Ever have one of those days when nearly every question you were asked by a patron had a terribly obvious answer and you had to do some mental-gymnastics in order to come up with a way to answer them without seeming rude? Today was one of those days.
Granted, even though it’s MLK
Day, we were open, which led to quite a number of obvious questions.
Our first patron
of the day today was actually one of our regular Wednesday patrons. He’s
been in the library almost every Wednesday for the past couple of years
and before that was a regular weekly visitor on other days. Today he
chose to come in on a Monday. Ten minutes after we'd opened for the day,
he walked through the front door, said hello to me and then stood there
looking around for nearly a minute before saying, “The bank and post
office are both closed for the holidays. Are you guys open today?”
right. Dude drove to the library, walked through the open and unlocked
door, stood in the middle of a building obviously open for business and
asked if we were open. My inner Al Jaffe began dueling with my inner
Bill Engvall for the privilege of coming back at him with a snappy
answer to his stupid question. I didn't really want to be rude, but I
knew that any answer I could give was treading on dangerous ground.
Almost any reply to such an obvious question could be construed as rude
no matter my intentions or tone of voice. Then, before I could actually
make with my intentional or otherwise rude answer, I realized the
perfect inoffensive out.
“Yes,” I said.
seemed to satisfy the man and he immediately sat down at our card
catalog computer. My temptation to be rude wasn’t over yet, though. A
few minutes later, the patron said, “Hey, I don’t see a call number for
this book here.”
I glanced over at the screen to see
that he’d brought up a list of titles by an author but had not actually
clicked on the Full Record itself for any of them in order to bring up
information about an individual title. No problem. If you’ve never had
to click Full Record before, it might not occur to you to do so despite
the big FULL RECORD link beside each title. So I very politely explained
it to him.
“Oh,” he said, clicking on the link. Then he rounded with a followup: “The call number is F Martin. Where would I find that?”
keep in mind, this is a man who’s been in nearly every week for years.
You’d think that in all that time the general fiction section would have
given up all its deep and alphabetic classification mysteries to him
before now. This time I could see no way for me to keep from possibly
sounding rude. So I lowered my tone to what I hoped was a very pleasant
and passive sounding one and said, “Um, it should be over there… in the
M’s.” I helpfully pointed toward the M’s for him.
“Oh,” he said, with what sounded like the dawning of embarrassment creeping into his voice. "Oh, I see."
long after the first man checked out, another patron came in to use a
computer. He asked in advance if the printer was turned on and I assured
him that it was. After printing out a couple of things, the man
returned to the desk and asked, "What's the most efficient way to print
e-mail attachments? Should I save them to the desktop first or just open
them and print them from there?"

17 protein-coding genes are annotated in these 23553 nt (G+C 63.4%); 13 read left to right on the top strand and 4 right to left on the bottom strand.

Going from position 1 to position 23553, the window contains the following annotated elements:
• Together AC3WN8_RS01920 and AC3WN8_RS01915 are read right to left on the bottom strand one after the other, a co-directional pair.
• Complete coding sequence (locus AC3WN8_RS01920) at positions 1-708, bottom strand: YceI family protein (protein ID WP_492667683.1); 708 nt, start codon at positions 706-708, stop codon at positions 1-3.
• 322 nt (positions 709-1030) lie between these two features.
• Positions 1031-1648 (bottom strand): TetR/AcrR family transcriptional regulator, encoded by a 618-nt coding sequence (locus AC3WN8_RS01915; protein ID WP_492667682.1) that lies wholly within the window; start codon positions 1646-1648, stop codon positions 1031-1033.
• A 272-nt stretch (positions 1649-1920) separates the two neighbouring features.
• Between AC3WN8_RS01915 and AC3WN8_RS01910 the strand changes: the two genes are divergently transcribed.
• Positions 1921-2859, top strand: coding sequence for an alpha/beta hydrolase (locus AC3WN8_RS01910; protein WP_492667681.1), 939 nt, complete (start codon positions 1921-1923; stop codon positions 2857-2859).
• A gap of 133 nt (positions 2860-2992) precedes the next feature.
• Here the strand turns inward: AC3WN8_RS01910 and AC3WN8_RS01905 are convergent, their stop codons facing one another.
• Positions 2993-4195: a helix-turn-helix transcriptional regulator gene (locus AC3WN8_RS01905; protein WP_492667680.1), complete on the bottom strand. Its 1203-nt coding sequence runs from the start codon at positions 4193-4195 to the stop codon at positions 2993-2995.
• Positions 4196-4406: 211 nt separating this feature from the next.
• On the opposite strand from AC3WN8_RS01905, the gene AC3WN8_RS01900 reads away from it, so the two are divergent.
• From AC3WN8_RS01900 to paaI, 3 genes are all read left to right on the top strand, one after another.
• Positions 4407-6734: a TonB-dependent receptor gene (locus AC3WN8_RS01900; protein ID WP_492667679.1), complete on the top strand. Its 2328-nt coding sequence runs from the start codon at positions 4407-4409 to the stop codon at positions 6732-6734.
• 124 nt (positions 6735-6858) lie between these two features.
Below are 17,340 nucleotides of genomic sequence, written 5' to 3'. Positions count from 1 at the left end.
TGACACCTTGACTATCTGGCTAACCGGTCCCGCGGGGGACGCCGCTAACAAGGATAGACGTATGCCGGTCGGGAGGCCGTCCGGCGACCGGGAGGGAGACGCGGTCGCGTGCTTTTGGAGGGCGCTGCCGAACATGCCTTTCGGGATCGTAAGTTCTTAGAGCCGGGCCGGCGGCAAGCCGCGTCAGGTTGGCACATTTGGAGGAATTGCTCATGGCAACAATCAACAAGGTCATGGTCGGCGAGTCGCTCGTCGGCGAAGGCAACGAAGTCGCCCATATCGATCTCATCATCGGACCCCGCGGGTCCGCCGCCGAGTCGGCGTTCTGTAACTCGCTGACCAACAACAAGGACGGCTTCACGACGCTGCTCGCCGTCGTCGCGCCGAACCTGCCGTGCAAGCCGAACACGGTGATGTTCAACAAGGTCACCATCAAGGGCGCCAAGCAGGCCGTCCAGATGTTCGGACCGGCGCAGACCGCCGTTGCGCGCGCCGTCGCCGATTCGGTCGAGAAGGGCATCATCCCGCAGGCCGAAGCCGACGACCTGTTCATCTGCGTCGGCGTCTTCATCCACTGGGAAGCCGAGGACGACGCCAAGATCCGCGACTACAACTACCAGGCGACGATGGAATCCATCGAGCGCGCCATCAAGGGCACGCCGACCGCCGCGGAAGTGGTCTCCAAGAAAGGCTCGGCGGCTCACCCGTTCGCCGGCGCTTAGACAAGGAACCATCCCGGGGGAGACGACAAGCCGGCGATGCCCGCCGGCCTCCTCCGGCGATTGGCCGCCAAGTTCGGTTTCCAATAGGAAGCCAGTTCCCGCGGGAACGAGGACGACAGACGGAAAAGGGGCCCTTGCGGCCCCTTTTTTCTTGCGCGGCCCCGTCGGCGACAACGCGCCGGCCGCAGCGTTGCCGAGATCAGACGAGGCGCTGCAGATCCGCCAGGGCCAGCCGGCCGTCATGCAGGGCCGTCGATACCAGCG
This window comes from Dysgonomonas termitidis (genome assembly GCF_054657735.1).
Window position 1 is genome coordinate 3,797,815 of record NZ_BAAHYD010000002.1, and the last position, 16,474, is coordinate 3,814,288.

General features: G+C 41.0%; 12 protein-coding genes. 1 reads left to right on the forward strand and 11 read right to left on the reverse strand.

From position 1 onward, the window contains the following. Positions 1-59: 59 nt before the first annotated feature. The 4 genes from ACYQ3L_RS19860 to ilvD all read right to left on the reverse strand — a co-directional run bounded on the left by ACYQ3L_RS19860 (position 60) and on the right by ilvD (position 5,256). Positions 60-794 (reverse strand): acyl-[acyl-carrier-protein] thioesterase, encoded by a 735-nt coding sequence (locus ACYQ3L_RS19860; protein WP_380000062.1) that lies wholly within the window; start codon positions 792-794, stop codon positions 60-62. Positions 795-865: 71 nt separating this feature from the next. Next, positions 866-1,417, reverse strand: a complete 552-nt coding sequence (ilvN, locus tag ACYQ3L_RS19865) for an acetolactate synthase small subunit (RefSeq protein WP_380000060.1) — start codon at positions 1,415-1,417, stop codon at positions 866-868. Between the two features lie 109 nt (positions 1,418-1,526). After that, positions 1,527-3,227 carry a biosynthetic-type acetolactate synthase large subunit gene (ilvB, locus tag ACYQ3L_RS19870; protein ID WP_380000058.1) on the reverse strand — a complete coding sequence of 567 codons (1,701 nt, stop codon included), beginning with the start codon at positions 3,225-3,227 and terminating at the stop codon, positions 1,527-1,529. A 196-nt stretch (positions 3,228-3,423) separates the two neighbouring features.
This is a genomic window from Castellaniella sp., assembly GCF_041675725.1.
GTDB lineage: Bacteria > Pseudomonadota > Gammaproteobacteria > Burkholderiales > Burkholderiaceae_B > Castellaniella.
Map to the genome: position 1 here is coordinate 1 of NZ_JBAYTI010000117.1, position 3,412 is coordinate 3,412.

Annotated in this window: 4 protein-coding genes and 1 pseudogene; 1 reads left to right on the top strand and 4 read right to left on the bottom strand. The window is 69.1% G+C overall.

Dammit, why must I have so much temptation in my path?!
would, um, probably be best if you just… opened them… and then
printed," I said. "If you save them first, it just adds an extra step.”
man looked at me as though I had just told him the most obvious thing
in the world. Which I had—but, again, HE ASKED!! He wasn’t done with me
“What’s the best way to print them, then?”
he was just taunting me, right? I mean, there really is NO good answer
to that question. Almost anything I could say would sound sarcastic from
a conveying-REALLY-obvious-information standpoint, so I might as well
go whole hog and say something ultra-snotty like, Well, when I’m
printing, I tend to get the best results if I use my little mousy to
click on the PRINT button. Alternately, you could go to FILE and then
PRINT, or just hit CTRL P, but I like using the little mousy cause it’s
such a rush!
Before I could take either route, though, he said, “It’ll give me a print dialogue box, right?”
Now this was a question that I couldn’t answer at all, or, at least,
not clearly. See, our stupid patron computers don’t always give patrons a
dialogue box for their printing convenience. Really, it depends on the
program they’re trying to print from. If they’re printing from the web
and just hit the print button, usually it just dumps whatever’s in the
active window to the printer with no dialogue box provided. Without a
print dialogue box, some patrons just keep hitting print hoping one will
pop up and then gripe and moan because they printed eight copies of
their document (or, more often, the entire website they were visiting).
If they hit the print button from a word processor, or, better still, go
to FILE and then PRINT, they’ll usually get a dialogue box. I tried to
explain all of this to our patron in the hope he could find an answer he
liked, but the long short of it was that I didn’t know what would
happen if he was printing from an attachment because I didn’t know what
program would be opening those attachments.
At the end of my lesson, he said, “You’re a real optimist, aren’t you?”
“Yes, I am,” I said.
Bastard. Don’t ask if you don’t want to know.
soon as he was out of earshot, I turned to Mrs. C and said, “You
know, I’m going to stop trying to answer patron questions altogether.
Next time somebody asks me what the best way to print is, I’m just going
to tell them go give it a whirl, hit print and find out for